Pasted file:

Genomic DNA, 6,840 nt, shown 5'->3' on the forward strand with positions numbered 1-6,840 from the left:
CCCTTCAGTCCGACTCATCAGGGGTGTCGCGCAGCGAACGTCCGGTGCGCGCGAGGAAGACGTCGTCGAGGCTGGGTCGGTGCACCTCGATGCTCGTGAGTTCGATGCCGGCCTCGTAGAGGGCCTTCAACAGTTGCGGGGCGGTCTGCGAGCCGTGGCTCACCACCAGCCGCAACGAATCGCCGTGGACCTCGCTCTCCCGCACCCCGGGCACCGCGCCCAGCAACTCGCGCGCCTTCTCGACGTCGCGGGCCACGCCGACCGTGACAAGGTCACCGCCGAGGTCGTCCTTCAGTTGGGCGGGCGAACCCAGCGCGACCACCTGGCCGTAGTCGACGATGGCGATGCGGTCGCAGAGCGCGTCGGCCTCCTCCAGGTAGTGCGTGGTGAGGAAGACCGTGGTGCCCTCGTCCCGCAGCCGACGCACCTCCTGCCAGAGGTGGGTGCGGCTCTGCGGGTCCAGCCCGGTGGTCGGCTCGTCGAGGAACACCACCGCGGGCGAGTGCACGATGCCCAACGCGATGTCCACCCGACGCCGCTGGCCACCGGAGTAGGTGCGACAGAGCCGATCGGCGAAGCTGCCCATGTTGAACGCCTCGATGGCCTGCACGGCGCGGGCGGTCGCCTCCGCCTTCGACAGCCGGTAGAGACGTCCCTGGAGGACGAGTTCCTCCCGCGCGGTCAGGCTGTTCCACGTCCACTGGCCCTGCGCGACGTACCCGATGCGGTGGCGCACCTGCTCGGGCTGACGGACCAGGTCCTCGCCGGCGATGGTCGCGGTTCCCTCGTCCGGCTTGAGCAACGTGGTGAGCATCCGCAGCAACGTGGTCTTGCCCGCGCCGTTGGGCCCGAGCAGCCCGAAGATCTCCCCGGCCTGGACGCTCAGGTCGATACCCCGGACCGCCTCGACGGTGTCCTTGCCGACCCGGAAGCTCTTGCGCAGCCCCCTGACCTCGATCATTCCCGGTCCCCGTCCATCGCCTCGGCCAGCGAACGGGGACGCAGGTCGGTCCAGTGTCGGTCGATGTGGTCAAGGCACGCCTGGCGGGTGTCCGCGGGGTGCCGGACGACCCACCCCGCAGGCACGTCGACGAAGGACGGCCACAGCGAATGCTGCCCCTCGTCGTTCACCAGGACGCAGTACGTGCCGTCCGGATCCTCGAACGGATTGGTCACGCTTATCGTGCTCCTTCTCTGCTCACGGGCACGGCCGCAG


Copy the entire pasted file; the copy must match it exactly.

Genomic DNA, 6,840 nt, shown 5'->3' on the forward strand with positions numbered 1-6,840 from the left:
CCCTTCAGTCCGACTCATCAGGGGTGTCGCGCAGCGAACGTCCGGTGCGCGCGAGGAAGACGTCGTCGAGGCTGGGTCGGTGCACCTCGATGCTCGTGAGTTCGATGCCGGCCTCGTAGAGGGCCTTCAACAGTTGCGGGGCGGTCTGCGAGCCGTGGCTCACCACCAGCCGCAACGAATCGCCGTGGACCTCGCTCTCCCGCACCCCGGGCACCGCGCCCAGCAACTCGCGCGCCTTCTCGACGTCGCGGGCCACGCCGACCGTGACAAGGTCACCGCCGAGGTCGTCCTTCAGTTGGGCGGGCGAACCCAGCGCGACCACCTGGCCGTAGTCGACGATGGCGATGCGGTCGCAGAGCGCGTCGGCCTCCTCCAGGTAGTGCGTGGTGAGGAAGACCGTGGTGCCCTCGTCCCGCAGCCGACGCACCTCCTGCCAGAGGTGGGTGCGGCTCTGCGGGTCCAGCCCGGTGGTCGGCTCGTCGAGGAACACCACCGCGGGCGAGTGCACGATGCCCAACGCGATGTCCACCCGACGCCGCTGGCCACCGGAGTAGGTGCGACAGAGCCGATCGGCGAAGCTGCCCATGTTGAACGCCTCGATGGCCTGCACGGCGCGGGCGGTCGCCTCCGCCTTCGACAGCCGGTAGAGACGTCCCTGGAGGACGAGTTCCTCCCGCGCGGTCAGGCTGTTCCACGTCCACTGGCCCTGCGCGACGTACCCGATGCGGTGGCGCACCTGCTCGGGCTGACGGACCAGGTCCTCGCCGGCGATGGTCGCGGTTCCCTCGTCCGGCTTGAGCAACGTGGTGAGCATCCGCAGCAACGTGGTCTTGCCCGCGCCGTTGGGCCCGAGCAGCCCGAAGATCTCCCCGGCCTGGACGCTCAGGTCGATACCCCGGACCGCCTCGACGGTGTCCTTGCCGACCCGGAAGCTCTTGCGCAGCCCCCTGACCTCGATCATTCCCGGTCCCCGTCCATCGCCTCGGCCAGCGAACGGGGACGCAGGTCGGTCCAGTGTCGGTCGATGTGGTCAAGGCACGCCTGGCGGGTGTCCGCGGGGTGCCGGACGACCCACCCCGCAGGCACGTCGACGAAGGACGGCCACAGCGAATGCTGCCCCTCGTCGTTCACCAGGACGCAGTACGTGCCGTCCGGATCCTCGAACGGATTGGTCACGCTTATCGTGCTCCTTCTCTGCTCACGGGCACGGCCGCAG